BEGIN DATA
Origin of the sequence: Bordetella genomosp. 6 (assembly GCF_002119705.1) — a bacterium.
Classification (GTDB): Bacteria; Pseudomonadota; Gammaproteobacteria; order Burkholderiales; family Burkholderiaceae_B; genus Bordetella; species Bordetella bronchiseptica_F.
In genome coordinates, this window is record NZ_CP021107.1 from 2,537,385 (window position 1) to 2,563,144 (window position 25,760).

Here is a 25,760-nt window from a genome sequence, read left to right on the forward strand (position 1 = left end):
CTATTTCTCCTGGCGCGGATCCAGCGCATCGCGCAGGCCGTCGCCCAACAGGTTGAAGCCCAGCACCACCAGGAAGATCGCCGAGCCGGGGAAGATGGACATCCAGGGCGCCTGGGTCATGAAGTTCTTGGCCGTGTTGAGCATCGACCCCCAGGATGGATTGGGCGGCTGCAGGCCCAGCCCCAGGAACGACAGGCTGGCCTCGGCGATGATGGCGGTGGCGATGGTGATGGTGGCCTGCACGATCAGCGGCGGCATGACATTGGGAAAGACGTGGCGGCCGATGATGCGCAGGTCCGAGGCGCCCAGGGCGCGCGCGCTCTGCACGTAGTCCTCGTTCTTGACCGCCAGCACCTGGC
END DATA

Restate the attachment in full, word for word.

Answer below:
Origin of the sequence: Bordetella genomosp. 6 (assembly GCF_002119705.1) — a bacterium.
Classification (GTDB): Bacteria; Pseudomonadota; Gammaproteobacteria; order Burkholderiales; family Burkholderiaceae_B; genus Bordetella; species Bordetella bronchiseptica_F.
In genome coordinates, this window is record NZ_CP021107.1 from 2,537,385 (window position 1) to 2,563,144 (window position 25,760).

Here is a 25,760-nt window from a genome sequence, read left to right on the forward strand (position 1 = left end):
CTATTTCTCCTGGCGCGGATCCAGCGCATCGCGCAGGCCGTCGCCCAACAGGTTGAAGCCCAGCACCACCAGGAAGATCGCCGAGCCGGGGAAGATGGACATCCAGGGCGCCTGGGTCATGAAGTTCTTGGCCGTGTTGAGCATCGACCCCCAGGATGGATTGGGCGGCTGCAGGCCCAGCCCCAGGAACGACAGGCTGGCCTCGGCGATGATGGCGGTGGCGATGGTGATGGTGGCCTGCACGATCAGCGGCGGCATGACATTGGGAAAGACGTGGCGGCCGATGATGCGCAGGTCCGAGGCGCCCAGGGCGCGCGCGCTCTGCACGTAGTCCTCGTTCTTGACCGCCAGCACCTGGC